Five Mistakes To Avoid When Choosing A Reverb Sound – Mistake #5

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Choosing the proper reverb for each sound is one of the most confusing
decisions you can be presented with in a mix. Fortunately you can get
around most of this confusion if you understand a few simple pitfalls
that everyone falls into when choosing a reverb setting. By
understanding a few functions of what reverb does you can easily
evaluate and choose the best setting for your song. With this knowledge
in mind it will be easy to scroll through presets and tweak them to
make sure that you get the perfect reverb sound for your mix.

What are you putting into it? – If you are still having trouble with
your reverb you may want to consider what you are putting into it. The
source of what is feeding the reverb can make a dramatic difference on
how the reverb sounds. If the vocal isn’t properly de-essed you may
hate every reverb sound you get since it will be full of hissy treble
blasts. If the vocal is too bright the reverb may sound brittle and if
the vocal is too bassy it will be far too boomy. When getting to know a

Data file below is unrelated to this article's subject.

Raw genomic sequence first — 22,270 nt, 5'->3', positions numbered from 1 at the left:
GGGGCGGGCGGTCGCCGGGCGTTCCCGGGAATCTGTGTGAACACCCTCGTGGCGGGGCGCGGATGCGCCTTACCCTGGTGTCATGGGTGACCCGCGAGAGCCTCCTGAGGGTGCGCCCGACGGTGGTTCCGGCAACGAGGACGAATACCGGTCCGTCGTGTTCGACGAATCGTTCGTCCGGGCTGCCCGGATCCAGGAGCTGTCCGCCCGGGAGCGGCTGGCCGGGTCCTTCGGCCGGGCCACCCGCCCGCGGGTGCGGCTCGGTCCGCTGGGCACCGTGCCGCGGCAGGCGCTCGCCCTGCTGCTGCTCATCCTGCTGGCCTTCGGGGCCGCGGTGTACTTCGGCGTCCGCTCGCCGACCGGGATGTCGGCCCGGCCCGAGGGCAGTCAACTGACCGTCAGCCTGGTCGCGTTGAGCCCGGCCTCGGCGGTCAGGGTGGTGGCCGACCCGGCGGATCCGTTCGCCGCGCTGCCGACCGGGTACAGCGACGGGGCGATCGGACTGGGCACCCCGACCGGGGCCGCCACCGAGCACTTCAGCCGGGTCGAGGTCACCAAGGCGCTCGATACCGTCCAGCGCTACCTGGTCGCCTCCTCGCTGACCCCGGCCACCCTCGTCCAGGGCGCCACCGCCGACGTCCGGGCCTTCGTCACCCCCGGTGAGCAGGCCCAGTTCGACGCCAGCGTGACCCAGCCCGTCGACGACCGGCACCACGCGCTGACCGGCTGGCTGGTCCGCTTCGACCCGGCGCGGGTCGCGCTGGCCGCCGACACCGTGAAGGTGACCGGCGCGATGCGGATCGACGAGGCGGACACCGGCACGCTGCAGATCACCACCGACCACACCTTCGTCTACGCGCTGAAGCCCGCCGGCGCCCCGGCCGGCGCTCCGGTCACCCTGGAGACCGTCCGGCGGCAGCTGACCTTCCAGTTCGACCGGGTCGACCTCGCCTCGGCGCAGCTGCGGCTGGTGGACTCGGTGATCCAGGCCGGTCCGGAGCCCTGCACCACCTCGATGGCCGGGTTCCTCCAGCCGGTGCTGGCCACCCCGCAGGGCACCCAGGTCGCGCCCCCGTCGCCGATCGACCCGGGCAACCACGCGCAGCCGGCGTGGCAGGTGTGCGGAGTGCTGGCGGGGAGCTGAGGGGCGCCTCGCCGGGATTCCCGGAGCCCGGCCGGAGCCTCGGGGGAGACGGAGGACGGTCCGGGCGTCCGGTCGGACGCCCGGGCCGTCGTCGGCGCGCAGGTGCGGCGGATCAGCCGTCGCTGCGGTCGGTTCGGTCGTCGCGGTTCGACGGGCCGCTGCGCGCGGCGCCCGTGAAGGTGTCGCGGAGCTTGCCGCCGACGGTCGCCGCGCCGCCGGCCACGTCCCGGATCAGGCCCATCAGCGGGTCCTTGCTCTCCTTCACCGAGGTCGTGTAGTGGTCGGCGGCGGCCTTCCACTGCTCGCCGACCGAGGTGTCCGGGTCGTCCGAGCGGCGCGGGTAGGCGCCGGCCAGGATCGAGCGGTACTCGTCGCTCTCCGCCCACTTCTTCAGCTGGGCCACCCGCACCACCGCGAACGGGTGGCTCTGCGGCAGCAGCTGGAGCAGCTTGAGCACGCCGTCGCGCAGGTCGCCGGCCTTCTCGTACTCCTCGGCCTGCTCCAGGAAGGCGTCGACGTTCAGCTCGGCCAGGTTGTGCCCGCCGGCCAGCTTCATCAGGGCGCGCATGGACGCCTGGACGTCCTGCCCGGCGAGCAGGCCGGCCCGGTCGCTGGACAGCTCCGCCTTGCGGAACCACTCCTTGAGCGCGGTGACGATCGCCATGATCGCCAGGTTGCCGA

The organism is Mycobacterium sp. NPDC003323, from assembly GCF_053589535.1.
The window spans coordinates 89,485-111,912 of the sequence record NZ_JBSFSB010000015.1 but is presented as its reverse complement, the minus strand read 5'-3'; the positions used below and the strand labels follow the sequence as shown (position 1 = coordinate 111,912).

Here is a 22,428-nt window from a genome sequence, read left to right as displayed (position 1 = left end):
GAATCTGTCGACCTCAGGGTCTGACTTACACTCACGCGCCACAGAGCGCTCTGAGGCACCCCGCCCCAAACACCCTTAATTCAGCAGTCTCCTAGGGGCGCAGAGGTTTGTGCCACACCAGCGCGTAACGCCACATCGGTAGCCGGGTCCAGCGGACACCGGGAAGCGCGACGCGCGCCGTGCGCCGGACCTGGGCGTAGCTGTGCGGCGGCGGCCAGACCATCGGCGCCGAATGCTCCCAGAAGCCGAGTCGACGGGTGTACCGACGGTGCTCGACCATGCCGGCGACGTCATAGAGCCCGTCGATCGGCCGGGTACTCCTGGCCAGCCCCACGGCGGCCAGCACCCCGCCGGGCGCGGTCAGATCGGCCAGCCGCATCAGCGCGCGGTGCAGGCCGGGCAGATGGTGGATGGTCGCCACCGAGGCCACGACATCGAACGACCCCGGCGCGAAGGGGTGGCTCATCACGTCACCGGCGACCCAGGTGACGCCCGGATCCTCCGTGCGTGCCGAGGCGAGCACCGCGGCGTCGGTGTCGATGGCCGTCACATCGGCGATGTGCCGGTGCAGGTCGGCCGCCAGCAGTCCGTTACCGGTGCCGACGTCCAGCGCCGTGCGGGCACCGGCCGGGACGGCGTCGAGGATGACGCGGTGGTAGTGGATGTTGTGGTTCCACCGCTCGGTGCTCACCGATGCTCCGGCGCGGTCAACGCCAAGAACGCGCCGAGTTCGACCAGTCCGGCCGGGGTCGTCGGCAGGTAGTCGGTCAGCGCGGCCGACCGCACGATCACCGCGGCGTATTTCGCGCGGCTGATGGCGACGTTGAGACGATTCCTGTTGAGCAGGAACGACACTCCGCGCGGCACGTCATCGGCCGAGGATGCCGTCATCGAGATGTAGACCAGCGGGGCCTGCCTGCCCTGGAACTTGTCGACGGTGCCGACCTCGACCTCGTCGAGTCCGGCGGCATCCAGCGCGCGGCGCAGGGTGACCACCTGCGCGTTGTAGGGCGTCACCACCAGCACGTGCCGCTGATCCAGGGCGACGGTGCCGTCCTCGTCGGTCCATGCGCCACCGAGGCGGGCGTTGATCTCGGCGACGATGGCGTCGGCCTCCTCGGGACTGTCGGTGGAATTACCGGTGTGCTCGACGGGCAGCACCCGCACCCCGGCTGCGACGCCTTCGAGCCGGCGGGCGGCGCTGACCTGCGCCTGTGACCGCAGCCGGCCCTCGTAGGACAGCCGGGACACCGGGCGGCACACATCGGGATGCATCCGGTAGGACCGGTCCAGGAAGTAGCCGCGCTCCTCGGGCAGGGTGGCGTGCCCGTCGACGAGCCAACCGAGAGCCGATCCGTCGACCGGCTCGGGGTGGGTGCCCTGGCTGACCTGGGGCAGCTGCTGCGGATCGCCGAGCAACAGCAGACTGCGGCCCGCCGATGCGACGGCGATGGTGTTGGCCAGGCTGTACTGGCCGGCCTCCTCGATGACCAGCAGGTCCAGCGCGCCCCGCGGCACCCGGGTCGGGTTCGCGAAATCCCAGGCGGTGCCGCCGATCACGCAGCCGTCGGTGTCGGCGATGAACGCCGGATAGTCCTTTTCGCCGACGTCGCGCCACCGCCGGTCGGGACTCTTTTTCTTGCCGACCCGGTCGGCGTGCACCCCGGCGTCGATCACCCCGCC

reverb setting and what could be giving you results you are not happy
with it can often help to put a EQ before the reverb and listen to the
sound you are feeding it in a few different ways. First turn down the
treble up and down with a shelving EQ by 6-12DB. Next do the same to
the bass (starting even as high as 400hz). Taking out a lot of bass can
give a reverb a lot of smoothness, where as taking out the treble can
give a fullness people often look for in a reverb. You can often use
huge boosts and cuts to achieve these results you wouldn’t normally use
in a mix. When adding reverb to drums keep in mind the same can apply.
An added complication with drums can be bleed. Too much cymbals can
make the reverb sound trashy where as an overly gated sound can make
decays sound unnatural and clanky. It also helps to have sorted out
most sounds dynamics beforehand, we tend to like reverbs that are
consistent in volume and if we are hearing jumps in their volume the
reverb may react oddly.

Jesse Cannon is the editor of Musformation. He produces records at his studio Cannon Found Soundation. Follow him on Twitter at @JesseCannonMusF. For more info please visit his website.